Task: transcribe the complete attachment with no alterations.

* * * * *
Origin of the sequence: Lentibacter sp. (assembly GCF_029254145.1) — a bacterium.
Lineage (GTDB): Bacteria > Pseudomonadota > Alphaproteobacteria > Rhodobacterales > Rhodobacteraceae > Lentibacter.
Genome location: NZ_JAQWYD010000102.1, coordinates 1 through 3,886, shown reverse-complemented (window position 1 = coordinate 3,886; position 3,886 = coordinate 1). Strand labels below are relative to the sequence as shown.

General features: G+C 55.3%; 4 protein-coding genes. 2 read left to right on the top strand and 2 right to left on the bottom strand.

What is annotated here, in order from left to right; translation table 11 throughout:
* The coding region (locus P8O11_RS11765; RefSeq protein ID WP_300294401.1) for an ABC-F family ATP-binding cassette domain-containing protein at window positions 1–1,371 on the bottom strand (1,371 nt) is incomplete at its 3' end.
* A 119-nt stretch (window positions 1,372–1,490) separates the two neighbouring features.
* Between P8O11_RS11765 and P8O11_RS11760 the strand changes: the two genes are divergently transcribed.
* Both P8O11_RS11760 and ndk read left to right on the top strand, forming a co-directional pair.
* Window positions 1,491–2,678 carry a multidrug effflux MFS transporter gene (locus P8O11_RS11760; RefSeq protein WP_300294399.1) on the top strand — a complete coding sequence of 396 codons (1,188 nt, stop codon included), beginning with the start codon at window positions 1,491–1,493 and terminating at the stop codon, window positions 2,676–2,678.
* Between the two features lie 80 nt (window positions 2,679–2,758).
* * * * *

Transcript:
Origin of the sequence: Lentibacter sp. (assembly GCF_029254145.1) — a bacterium.
Lineage (GTDB): Bacteria > Pseudomonadota > Alphaproteobacteria > Rhodobacterales > Rhodobacteraceae > Lentibacter.
Genome location: NZ_JAQWYD010000102.1, coordinates 1 through 3,886, shown reverse-complemented (window position 1 = coordinate 3,886; position 3,886 = coordinate 1). Strand labels below are relative to the sequence as shown.

General features: G+C 55.3%; 4 protein-coding genes. 2 read left to right on the top strand and 2 right to left on the bottom strand.

What is annotated here, in order from left to right; translation table 11 throughout:
* The coding region (locus P8O11_RS11765; RefSeq protein ID WP_300294401.1) for an ABC-F family ATP-binding cassette domain-containing protein at window positions 1–1,371 on the bottom strand (1,371 nt) is incomplete at its 3' end.
* A 119-nt stretch (window positions 1,372–1,490) separates the two neighbouring features.
* Between P8O11_RS11765 and P8O11_RS11760 the strand changes: the two genes are divergently transcribed.
* Both P8O11_RS11760 and ndk read left to right on the top strand, forming a co-directional pair.
* Window positions 1,491–2,678 carry a multidrug effflux MFS transporter gene (locus P8O11_RS11760; RefSeq protein WP_300294399.1) on the top strand — a complete coding sequence of 396 codons (1,188 nt, stop codon included), beginning with the start codon at window positions 1,491–1,493 and terminating at the stop codon, window positions 2,676–2,678.
* Between the two features lie 80 nt (window positions 2,679–2,758).